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Employment, furlough and childcare

The furlough scheme, previously the job retention scheme, helps to pay the wages of those who can’t work due to the coronavirus pandemic.

It’s aimed at supporting workers who are unable to carry out their normal job or those who are unable to work from home because of the nature of their job.

When the government closed schools without notice, childcare arrangements were thrown into chaos. Unfortunately, this position looks set to continue for some time.

As coronavirus rates continue to cause concern, there is likely to be even more pressure on parents as more businesses are forced to close.

The government has said that parents are eligible for furlough if they can’t work due to caring responsibilities.

Sarah Naylor, employment law specialist, commented: “Employers are under no obligation to furlough workers because of childcare responsibilities however, it does make good business sense to do so where at all possible. Where it isn’t possible, perhaps consider flexible working arrangements.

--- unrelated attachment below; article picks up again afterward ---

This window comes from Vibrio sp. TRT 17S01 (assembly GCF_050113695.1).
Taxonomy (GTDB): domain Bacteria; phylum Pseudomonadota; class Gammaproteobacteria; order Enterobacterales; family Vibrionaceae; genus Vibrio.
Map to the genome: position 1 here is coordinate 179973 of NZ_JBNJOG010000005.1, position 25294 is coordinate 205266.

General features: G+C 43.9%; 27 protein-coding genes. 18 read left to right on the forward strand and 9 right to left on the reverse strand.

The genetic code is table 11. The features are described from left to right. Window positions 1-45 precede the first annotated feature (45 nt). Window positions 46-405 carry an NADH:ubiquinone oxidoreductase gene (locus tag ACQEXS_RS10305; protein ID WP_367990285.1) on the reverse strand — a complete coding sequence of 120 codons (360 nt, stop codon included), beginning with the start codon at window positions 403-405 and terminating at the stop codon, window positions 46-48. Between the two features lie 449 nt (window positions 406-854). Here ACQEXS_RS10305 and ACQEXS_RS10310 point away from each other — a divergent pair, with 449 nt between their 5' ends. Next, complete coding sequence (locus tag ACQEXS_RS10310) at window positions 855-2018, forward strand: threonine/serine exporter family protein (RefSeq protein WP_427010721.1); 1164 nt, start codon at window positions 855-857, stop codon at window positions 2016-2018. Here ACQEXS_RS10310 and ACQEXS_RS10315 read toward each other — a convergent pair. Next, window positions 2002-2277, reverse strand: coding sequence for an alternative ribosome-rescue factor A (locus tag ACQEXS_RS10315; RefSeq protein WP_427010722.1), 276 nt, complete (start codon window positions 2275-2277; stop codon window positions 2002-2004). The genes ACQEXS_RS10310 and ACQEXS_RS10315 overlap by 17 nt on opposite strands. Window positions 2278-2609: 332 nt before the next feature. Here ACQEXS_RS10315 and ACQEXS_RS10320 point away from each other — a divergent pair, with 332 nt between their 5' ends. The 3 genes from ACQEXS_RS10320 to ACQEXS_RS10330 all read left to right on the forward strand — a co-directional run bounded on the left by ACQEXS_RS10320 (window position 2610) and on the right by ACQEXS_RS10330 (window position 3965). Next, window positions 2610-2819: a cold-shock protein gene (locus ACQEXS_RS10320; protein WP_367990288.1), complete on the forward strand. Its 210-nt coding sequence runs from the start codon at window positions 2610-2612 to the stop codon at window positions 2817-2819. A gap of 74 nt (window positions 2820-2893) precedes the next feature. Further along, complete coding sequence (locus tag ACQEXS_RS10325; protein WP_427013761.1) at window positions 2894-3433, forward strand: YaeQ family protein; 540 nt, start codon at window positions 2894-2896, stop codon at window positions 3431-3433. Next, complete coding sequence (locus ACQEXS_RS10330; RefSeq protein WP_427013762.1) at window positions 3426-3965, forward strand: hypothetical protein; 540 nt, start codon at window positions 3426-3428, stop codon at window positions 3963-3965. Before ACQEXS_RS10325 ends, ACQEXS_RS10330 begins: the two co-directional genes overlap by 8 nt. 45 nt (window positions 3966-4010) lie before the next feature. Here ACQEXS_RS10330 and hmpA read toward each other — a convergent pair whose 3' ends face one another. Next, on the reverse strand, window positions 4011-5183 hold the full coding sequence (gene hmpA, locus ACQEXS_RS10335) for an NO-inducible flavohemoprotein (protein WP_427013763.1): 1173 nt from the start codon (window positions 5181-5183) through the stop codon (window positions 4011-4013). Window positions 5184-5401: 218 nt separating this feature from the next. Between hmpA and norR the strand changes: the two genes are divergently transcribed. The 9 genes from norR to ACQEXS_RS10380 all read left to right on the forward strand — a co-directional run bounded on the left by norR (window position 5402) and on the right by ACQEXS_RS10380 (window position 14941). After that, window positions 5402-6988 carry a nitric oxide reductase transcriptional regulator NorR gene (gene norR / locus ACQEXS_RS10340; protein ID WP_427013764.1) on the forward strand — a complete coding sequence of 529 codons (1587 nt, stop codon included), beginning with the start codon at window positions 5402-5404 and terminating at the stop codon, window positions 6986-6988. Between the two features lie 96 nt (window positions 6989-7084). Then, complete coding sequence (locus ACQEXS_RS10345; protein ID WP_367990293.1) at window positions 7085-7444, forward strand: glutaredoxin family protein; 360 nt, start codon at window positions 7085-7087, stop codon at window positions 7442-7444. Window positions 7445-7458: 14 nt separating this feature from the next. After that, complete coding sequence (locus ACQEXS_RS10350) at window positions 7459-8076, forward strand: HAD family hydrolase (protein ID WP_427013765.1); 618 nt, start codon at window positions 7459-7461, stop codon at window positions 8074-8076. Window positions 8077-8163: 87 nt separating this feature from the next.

“It’s important to bear in mind that furloughed parents retain all their parental rights, including annual and parental leave.

“The same arrangements can also be implemented to support those that are clinically vulnerable and have been advised to shield.”

Who can I furlough?

Full-time, part-time, agency, flexible and zero-hour contract staff can all be furloughed. The only stipulation is that they must have been on your payroll on 30 October, when the extension was announced.

While workers are on furlough, they can volunteer or take up jobs with another employer, providing it does not break the terms of their employment contract with you. They are also able to take part in training. What they’re not allowed to do, is work for you in any other capacity.

Redundancies

If you find you are forced to lay people off, where there are 100 or more people being made redundant, then you must have group meetings at least 45 days before any of the jobs end.

Restructure and redundancy information can be found on our website.

If you need legal advice, either as an employer or an employee, contact our team for a confidential, no obligation chat about your options and the support we can offer – call 01302 32061 or email info@athertongodfrey.co.uk 

 

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